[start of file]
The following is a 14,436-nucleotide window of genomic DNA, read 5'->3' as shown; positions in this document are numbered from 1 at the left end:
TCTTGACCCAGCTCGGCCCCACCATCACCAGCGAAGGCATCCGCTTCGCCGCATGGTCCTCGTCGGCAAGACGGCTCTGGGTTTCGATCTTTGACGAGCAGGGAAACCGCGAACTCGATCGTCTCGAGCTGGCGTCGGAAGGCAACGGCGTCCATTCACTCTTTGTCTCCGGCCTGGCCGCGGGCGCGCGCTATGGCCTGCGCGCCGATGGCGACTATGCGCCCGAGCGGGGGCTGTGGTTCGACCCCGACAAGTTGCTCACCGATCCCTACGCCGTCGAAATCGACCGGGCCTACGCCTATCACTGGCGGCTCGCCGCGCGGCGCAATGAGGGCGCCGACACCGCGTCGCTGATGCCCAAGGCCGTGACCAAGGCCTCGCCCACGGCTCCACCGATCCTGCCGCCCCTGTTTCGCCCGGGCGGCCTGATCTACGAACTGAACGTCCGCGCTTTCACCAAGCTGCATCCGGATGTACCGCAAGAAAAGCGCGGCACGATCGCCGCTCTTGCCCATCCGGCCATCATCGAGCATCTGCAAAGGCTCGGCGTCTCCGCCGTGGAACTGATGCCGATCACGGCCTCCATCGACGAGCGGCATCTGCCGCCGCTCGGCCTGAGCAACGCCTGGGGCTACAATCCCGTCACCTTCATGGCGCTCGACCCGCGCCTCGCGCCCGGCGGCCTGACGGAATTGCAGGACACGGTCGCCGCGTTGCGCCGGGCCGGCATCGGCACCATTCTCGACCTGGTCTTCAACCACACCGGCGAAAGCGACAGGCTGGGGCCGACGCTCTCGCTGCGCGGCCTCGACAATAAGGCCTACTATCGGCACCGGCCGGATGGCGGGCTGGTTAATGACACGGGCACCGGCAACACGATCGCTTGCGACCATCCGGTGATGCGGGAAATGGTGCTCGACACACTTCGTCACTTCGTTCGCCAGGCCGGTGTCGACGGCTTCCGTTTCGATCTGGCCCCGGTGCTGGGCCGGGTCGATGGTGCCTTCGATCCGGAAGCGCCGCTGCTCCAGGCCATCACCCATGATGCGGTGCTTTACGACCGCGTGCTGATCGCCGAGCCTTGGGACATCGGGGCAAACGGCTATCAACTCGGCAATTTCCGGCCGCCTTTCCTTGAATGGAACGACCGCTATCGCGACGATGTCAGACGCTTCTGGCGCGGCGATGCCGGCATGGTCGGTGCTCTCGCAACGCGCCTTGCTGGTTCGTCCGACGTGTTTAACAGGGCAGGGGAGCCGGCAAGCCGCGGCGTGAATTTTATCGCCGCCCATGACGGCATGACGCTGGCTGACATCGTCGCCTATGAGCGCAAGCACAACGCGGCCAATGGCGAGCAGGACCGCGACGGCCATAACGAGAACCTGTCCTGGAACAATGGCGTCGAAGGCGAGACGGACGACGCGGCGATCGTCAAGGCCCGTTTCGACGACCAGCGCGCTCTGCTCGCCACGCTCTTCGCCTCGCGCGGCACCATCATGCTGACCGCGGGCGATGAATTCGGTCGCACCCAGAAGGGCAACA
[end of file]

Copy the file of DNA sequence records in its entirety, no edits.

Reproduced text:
The following is a 14,436-nucleotide window of genomic DNA, read 5'->3' as shown; positions in this document are numbered from 1 at the left end:
TCTTGACCCAGCTCGGCCCCACCATCACCAGCGAAGGCATCCGCTTCGCCGCATGGTCCTCGTCGGCAAGACGGCTCTGGGTTTCGATCTTTGACGAGCAGGGAAACCGCGAACTCGATCGTCTCGAGCTGGCGTCGGAAGGCAACGGCGTCCATTCACTCTTTGTCTCCGGCCTGGCCGCGGGCGCGCGCTATGGCCTGCGCGCCGATGGCGACTATGCGCCCGAGCGGGGGCTGTGGTTCGACCCCGACAAGTTGCTCACCGATCCCTACGCCGTCGAAATCGACCGGGCCTACGCCTATCACTGGCGGCTCGCCGCGCGGCGCAATGAGGGCGCCGACACCGCGTCGCTGATGCCCAAGGCCGTGACCAAGGCCTCGCCCACGGCTCCACCGATCCTGCCGCCCCTGTTTCGCCCGGGCGGCCTGATCTACGAACTGAACGTCCGCGCTTTCACCAAGCTGCATCCGGATGTACCGCAAGAAAAGCGCGGCACGATCGCCGCTCTTGCCCATCCGGCCATCATCGAGCATCTGCAAAGGCTCGGCGTCTCCGCCGTGGAACTGATGCCGATCACGGCCTCCATCGACGAGCGGCATCTGCCGCCGCTCGGCCTGAGCAACGCCTGGGGCTACAATCCCGTCACCTTCATGGCGCTCGACCCGCGCCTCGCGCCCGGCGGCCTGACGGAATTGCAGGACACGGTCGCCGCGTTGCGCCGGGCCGGCATCGGCACCATTCTCGACCTGGTCTTCAACCACACCGGCGAAAGCGACAGGCTGGGGCCGACGCTCTCGCTGCGCGGCCTCGACAATAAGGCCTACTATCGGCACCGGCCGGATGGCGGGCTGGTTAATGACACGGGCACCGGCAACACGATCGCTTGCGACCATCCGGTGATGCGGGAAATGGTGCTCGACACACTTCGTCACTTCGTTCGCCAGGCCGGTGTCGACGGCTTCCGTTTCGATCTGGCCCCGGTGCTGGGCCGGGTCGATGGTGCCTTCGATCCGGAAGCGCCGCTGCTCCAGGCCATCACCCATGATGCGGTGCTTTACGACCGCGTGCTGATCGCCGAGCCTTGGGACATCGGGGCAAACGGCTATCAACTCGGCAATTTCCGGCCGCCTTTCCTTGAATGGAACGACCGCTATCGCGACGATGTCAGACGCTTCTGGCGCGGCGATGCCGGCATGGTCGGTGCTCTCGCAACGCGCCTTGCTGGTTCGTCCGACGTGTTTAACAGGGCAGGGGAGCCGGCAAGCCGCGGCGTGAATTTTATCGCCGCCCATGACGGCATGACGCTGGCTGACATCGTCGCCTATGAGCGCAAGCACAACGCGGCCAATGGCGAGCAGGACCGCGACGGCCATAACGAGAACCTGTCCTGGAACAATGGCGTCGAAGGCGAGACGGACGACGCGGCGATCGTCAAGGCCCGTTTCGACGACCAGCGCGCTCTGCTCGCCACGCTCTTCGCCTCGCGCGGCACCATCATGCTGACCGCGGGCGATGAATTCGGTCGCACCCAGAAGGGCAACA